But the use of this poison is not new in 100% pure New Zealand, apparently it has been used for some years, this will be its first use in flowing water
“Rotenone has been used in New Zealand to great effect for a number of years, but only in lakes and ponds. If this trial is successful, rotenone could be a major breakthrough in protecting and restoring native freshwater ecosystems, where there are threatened species of native fish.
Dr West said when used correctly it posed “little if any” risk to public health.”
“When used correctly”, there’s the rub.
To add further discomfort “little if any” suggests that even with the greatest of care there are still risks to the public. Are those risks low enough enough to make it worth using this poison, and what damage will be done to the native wildlife and ecosystems that already exist in these waters? DOC say that as many native banded kokopu and crayfish as possible will be caught and held in cages until it’s all over, which suggests that many will also be killed off. Read the report here.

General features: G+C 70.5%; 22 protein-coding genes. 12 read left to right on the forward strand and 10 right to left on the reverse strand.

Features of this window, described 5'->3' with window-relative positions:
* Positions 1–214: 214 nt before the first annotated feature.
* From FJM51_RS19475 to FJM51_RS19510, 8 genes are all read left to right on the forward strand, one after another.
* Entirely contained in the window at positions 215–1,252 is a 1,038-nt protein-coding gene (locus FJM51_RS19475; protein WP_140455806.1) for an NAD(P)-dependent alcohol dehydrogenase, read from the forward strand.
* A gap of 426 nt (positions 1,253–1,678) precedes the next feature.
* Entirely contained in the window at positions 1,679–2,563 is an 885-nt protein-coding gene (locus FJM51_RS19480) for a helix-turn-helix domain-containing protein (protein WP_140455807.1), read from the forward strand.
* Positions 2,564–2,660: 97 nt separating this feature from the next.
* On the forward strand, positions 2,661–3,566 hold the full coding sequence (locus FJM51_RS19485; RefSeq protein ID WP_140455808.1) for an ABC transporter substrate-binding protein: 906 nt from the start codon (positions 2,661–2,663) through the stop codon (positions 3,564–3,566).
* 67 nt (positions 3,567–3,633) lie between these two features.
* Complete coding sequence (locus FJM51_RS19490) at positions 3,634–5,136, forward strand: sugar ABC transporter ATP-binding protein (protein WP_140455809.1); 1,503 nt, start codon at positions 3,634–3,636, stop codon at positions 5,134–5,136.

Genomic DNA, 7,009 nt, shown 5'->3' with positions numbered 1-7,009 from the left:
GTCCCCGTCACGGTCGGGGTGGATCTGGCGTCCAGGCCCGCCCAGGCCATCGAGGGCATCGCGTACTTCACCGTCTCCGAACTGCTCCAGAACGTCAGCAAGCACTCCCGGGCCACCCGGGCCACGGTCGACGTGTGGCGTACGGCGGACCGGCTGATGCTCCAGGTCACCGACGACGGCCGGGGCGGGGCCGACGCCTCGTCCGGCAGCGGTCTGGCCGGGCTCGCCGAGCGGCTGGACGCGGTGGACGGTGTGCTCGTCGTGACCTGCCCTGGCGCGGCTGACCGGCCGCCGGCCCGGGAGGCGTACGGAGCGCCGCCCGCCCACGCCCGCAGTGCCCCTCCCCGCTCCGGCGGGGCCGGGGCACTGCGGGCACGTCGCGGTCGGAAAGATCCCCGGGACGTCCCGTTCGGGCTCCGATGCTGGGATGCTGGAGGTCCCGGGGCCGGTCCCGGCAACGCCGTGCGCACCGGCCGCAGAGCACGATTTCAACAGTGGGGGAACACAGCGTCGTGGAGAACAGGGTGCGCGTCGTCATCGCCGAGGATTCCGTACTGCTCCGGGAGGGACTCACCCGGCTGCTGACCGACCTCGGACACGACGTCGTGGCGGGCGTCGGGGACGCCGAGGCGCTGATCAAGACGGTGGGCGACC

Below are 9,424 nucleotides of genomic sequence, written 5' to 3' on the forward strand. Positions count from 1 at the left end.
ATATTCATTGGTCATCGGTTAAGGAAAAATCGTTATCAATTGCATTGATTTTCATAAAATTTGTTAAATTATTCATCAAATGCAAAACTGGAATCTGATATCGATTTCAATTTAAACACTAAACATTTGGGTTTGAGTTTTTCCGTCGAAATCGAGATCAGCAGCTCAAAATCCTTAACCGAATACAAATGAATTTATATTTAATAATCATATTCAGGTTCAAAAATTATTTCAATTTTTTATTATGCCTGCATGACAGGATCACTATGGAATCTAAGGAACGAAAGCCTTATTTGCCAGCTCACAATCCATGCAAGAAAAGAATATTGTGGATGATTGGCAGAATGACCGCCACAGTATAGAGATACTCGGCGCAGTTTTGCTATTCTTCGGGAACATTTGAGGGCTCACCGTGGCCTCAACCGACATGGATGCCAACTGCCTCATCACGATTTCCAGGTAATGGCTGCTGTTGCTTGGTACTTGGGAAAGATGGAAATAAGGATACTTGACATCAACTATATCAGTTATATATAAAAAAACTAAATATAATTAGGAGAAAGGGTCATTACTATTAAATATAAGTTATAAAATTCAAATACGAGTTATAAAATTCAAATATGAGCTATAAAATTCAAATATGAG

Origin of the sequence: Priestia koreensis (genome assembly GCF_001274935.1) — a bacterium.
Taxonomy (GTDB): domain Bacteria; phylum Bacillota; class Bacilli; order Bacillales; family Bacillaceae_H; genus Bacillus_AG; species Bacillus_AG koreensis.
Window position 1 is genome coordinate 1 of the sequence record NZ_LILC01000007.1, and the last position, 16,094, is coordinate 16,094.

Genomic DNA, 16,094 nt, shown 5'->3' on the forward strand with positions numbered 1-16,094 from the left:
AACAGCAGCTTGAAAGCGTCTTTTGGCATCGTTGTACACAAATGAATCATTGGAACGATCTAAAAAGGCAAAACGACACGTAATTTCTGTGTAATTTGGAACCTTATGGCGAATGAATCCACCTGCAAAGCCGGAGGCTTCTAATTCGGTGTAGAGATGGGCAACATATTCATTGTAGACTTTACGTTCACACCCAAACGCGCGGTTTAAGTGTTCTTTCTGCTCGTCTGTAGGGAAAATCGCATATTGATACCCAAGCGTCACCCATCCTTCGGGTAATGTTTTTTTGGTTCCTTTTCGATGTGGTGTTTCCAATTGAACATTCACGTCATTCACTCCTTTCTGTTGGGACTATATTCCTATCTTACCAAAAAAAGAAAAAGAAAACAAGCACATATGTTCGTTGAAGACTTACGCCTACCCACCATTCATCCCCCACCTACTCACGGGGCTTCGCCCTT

Wikipedia has an entry for Rotenone, that says that it is mildly toxic to humans, is a possible Parkinson-causing agent and may last six months in water:
…Rotenone is also used in powdered form to reduce parasitic mites on chickens and other fowl. In the United States and in Canada, all uses of rotenone except as a piscicide (fish killer) are being phased out.
Rotenone is classified by the World Health Organization as moderately hazardous. It is mildly toxic to humans and other mammals, but extremely toxic to insects and aquatic life including fish. This higher toxicity in fish and insects is due to the fact that the lipophilic rotenone is easily taken up through the gills or trachea, but not as easily through the skin or through the gastrointestinal tract.
The lowest lethal dose for a child is 143 mg/kg. Human deaths attributed to Rotenone are rare because its irritating action causes vomiting. Deliberate ingestion of rotenone can be fatal.
The compound breaks down when exposed to sunlight and usually has a short lifetime of six days in the environment. In water rotenone may last six months.
Rotenone is classified by the USDA National Organic Program as a nonsynthetic and was allowed to be used to grow organic produce until 2005, when it was added to the list of prohibited substances due to concerns about its safety. However, it has since been re-approved…